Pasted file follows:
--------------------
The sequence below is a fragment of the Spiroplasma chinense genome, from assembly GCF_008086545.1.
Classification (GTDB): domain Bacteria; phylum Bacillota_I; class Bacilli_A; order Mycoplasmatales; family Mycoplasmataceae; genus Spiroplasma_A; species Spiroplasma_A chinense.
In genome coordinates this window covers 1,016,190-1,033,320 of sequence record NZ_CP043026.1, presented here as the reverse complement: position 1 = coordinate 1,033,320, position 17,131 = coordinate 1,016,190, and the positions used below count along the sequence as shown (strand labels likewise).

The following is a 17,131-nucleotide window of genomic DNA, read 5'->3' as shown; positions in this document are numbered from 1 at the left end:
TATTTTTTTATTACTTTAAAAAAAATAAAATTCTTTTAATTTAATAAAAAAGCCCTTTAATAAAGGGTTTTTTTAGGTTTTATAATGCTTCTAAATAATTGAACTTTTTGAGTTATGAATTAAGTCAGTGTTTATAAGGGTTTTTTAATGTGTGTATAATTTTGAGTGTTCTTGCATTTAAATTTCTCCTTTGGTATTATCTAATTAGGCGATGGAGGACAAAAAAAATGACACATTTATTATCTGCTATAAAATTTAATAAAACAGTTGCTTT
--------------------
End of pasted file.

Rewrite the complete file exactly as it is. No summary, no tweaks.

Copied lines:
The sequence below is a fragment of the Spiroplasma chinense genome, from assembly GCF_008086545.1.
Classification (GTDB): domain Bacteria; phylum Bacillota_I; class Bacilli_A; order Mycoplasmatales; family Mycoplasmataceae; genus Spiroplasma_A; species Spiroplasma_A chinense.
In genome coordinates this window covers 1,016,190-1,033,320 of sequence record NZ_CP043026.1, presented here as the reverse complement: position 1 = coordinate 1,033,320, position 17,131 = coordinate 1,016,190, and the positions used below count along the sequence as shown (strand labels likewise).

The following is a 17,131-nucleotide window of genomic DNA, read 5'->3' as shown; positions in this document are numbered from 1 at the left end:
TATTTTTTTATTACTTTAAAAAAAATAAAATTCTTTTAATTTAATAAAAAAGCCCTTTAATAAAGGGTTTTTTTAGGTTTTATAATGCTTCTAAATAATTGAACTTTTTGAGTTATGAATTAAGTCAGTGTTTATAAGGGTTTTTTAATGTGTGTATAATTTTGAGTGTTCTTGCATTTAAATTTCTCCTTTGGTATTATCTAATTAGGCGATGGAGGACAAAAAAAATGACACATTTATTATCTGCTATAAAATTTAATAAAACAGTTGCTTT